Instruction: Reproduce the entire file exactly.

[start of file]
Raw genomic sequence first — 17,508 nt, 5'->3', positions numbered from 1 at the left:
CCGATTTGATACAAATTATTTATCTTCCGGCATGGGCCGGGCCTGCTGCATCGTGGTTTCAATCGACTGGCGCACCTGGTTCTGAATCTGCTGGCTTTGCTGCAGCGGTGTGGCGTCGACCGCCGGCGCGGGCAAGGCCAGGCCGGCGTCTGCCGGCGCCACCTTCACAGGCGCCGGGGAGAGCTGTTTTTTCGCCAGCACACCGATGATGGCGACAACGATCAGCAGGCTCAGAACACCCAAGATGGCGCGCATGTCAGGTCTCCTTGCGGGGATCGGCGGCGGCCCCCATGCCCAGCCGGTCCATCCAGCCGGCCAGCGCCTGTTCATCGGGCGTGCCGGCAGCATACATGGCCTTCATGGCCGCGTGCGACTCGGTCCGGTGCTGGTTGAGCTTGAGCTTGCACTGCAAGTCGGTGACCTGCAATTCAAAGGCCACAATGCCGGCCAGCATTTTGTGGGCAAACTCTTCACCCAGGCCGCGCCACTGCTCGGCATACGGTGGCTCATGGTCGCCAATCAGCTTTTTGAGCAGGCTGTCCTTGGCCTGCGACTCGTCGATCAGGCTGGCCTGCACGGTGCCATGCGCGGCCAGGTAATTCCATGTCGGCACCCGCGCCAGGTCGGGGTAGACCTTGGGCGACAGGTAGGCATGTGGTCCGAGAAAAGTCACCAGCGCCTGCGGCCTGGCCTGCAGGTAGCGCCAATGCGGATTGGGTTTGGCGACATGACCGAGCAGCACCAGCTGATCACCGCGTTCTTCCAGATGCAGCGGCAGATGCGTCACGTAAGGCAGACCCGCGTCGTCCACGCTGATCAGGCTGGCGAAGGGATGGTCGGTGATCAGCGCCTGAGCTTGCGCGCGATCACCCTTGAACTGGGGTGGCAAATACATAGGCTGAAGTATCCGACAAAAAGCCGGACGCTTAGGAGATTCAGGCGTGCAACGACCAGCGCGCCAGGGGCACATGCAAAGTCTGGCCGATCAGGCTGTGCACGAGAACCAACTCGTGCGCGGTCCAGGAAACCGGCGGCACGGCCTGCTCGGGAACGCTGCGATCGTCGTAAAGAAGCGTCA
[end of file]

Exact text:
Raw genomic sequence first — 17,508 nt, 5'->3', positions numbered from 1 at the left:
CCGATTTGATACAAATTATTTATCTTCCGGCATGGGCCGGGCCTGCTGCATCGTGGTTTCAATCGACTGGCGCACCTGGTTCTGAATCTGCTGGCTTTGCTGCAGCGGTGTGGCGTCGACCGCCGGCGCGGGCAAGGCCAGGCCGGCGTCTGCCGGCGCCACCTTCACAGGCGCCGGGGAGAGCTGTTTTTTCGCCAGCACACCGATGATGGCGACAACGATCAGCAGGCTCAGAACACCCAAGATGGCGCGCATGTCAGGTCTCCTTGCGGGGATCGGCGGCGGCCCCCATGCCCAGCCGGTCCATCCAGCCGGCCAGCGCCTGTTCATCGGGCGTGCCGGCAGCATACATGGCCTTCATGGCCGCGTGCGACTCGGTCCGGTGCTGGTTGAGCTTGAGCTTGCACTGCAAGTCGGTGACCTGCAATTCAAAGGCCACAATGCCGGCCAGCATTTTGTGGGCAAACTCTTCACCCAGGCCGCGCCACTGCTCGGCATACGGTGGCTCATGGTCGCCAATCAGCTTTTTGAGCAGGCTGTCCTTGGCCTGCGACTCGTCGATCAGGCTGGCCTGCACGGTGCCATGCGCGGCCAGGTAATTCCATGTCGGCACCCGCGCCAGGTCGGGGTAGACCTTGGGCGACAGGTAGGCATGTGGTCCGAGAAAAGTCACCAGCGCCTGCGGCCTGGCCTGCAGGTAGCGCCAATGCGGATTGGGTTTGGCGACATGACCGAGCAGCACCAGCTGATCACCGCGTTCTTCCAGATGCAGCGGCAGATGCGTCACGTAAGGCAGACCCGCGTCGTCCACGCTGATCAGGCTGGCGAAGGGATGGTCGGTGATCAGCGCCTGAGCTTGCGCGCGATCACCCTTGAACTGGGGTGGCAAATACATAGGCTGAAGTATCCGACAAAAAGCCGGACGCTTAGGAGATTCAGGCGTGCAACGACCAGCGCGCCAGGGGCACATGCAAAGTCTGGCCGATCAGGCTGTGCACGAGAACCAACTCGTGCGCGGTCCAGGAAACCGGCGGCACGGCCTGCTCGGGAACGCTGCGATCGTCGTAAAGAAGCGTCA